Well, I finally did it. I’ve bundled together all the songs I wrote for the 50/90 Songwriting Challenge and released them in a five volume set online through BandCamp. Each volume has ten songs on it and they appear in the order that they were written, warts and all.
I’ve done this for the same reason as putting out the FAWM2017 online release earlier this year… To showcase my latest songs online and to get feedback from others.
At the moment all five volumes (and in fact, all of my online releases on BandCamp) are available for download using the “pay what you want” (PWYW) function meaning you can either download the albums for free (but you need to put in your email address) or pay as much as you want for them, there’s no upper limit.
I’ve had people ask me why I have chosen to go down the PWYW path with my music releases and I think the main reason is that I don’t necessarily feel comfortable with setting some sort of arbitrary value on my music.
Of course, I value greatly the creative and artistic side of the songs I write and the music I compose but I think monetary values and creative/artistic values are two separate things. I would much rather have the public set the value based on the quality of relationship they have with me as an artist/songwriter/musician.
Way back when, I was in awe of Radiohead when they did the same PWYW business model on the release of their 2007 album “In Rainbows.”
The PWYW experiment they undertook was later deemed a success with “… three million in sales, 100,000 disc-boxes shipped and 1.75 million physical CDs sold” according to the Pitchfork article Radiohead’s In Rainbows Successes Revealed.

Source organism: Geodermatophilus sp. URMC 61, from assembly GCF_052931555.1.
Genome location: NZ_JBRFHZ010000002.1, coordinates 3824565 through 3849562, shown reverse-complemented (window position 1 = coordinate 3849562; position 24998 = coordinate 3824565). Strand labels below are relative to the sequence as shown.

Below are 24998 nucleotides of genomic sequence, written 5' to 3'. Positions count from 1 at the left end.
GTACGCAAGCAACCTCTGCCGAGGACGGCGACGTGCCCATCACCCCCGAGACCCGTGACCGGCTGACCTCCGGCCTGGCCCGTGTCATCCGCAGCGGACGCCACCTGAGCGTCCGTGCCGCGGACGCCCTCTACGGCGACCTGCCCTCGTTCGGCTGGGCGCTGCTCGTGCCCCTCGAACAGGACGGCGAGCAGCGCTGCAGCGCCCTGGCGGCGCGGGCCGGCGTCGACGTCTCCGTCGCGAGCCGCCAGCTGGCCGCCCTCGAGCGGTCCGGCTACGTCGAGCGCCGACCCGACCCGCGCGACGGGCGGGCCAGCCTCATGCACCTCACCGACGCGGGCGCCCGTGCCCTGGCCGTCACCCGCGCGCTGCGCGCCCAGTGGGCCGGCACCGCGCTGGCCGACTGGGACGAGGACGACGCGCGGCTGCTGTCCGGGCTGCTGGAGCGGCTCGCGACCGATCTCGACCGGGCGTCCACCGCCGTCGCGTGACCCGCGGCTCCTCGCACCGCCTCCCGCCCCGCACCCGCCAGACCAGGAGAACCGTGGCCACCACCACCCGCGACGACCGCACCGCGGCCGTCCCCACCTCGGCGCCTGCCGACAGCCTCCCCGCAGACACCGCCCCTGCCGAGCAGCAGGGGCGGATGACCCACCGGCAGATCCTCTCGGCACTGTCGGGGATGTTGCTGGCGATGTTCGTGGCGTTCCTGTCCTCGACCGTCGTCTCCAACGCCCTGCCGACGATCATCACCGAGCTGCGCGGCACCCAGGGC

Plus, according to a LinkedIn article Radiohead Rocks Pay What You Want (A Case Study), the main reason the experiment was a success was that “… it cut out the middleman and increased its profit margin. With traditional sales tactics, Radiohead would have only earned 15% of total sales (or around $2.24/album). By cutting out the middleman, it’s profit margin has dramatically increased as the average album sold.”
Granted, Radiohead are a well established band with a loyal fanbase, global profile and an extensive mailing list, but the handing over the responsibility of setting the monetary value of their output to their fans rather than with themselves really gravitated with me.
I thought, if Radiohead can do it, then I can too.
Now, my sales are nowhere near what Radiohead can muster but my take on my PWYW experiment is that the harder I work at my relationship with YOU, the more you’d be willing to pay for any product I release as a way of supporting what I do.
Which gets me back to the “50/90 2017 (Volumes 1 – 5)” BandCamp release… It’s all up on BandCamp for you to check out now and very soon I’ll have it all up on the Music page on this site (plus on SoundCloud as well).
All I ask is that you have a listen, let me know what you think and if you’re so inclined, pay what you want for the music and enjoy it for what it is… Me giving a piece of myself to you.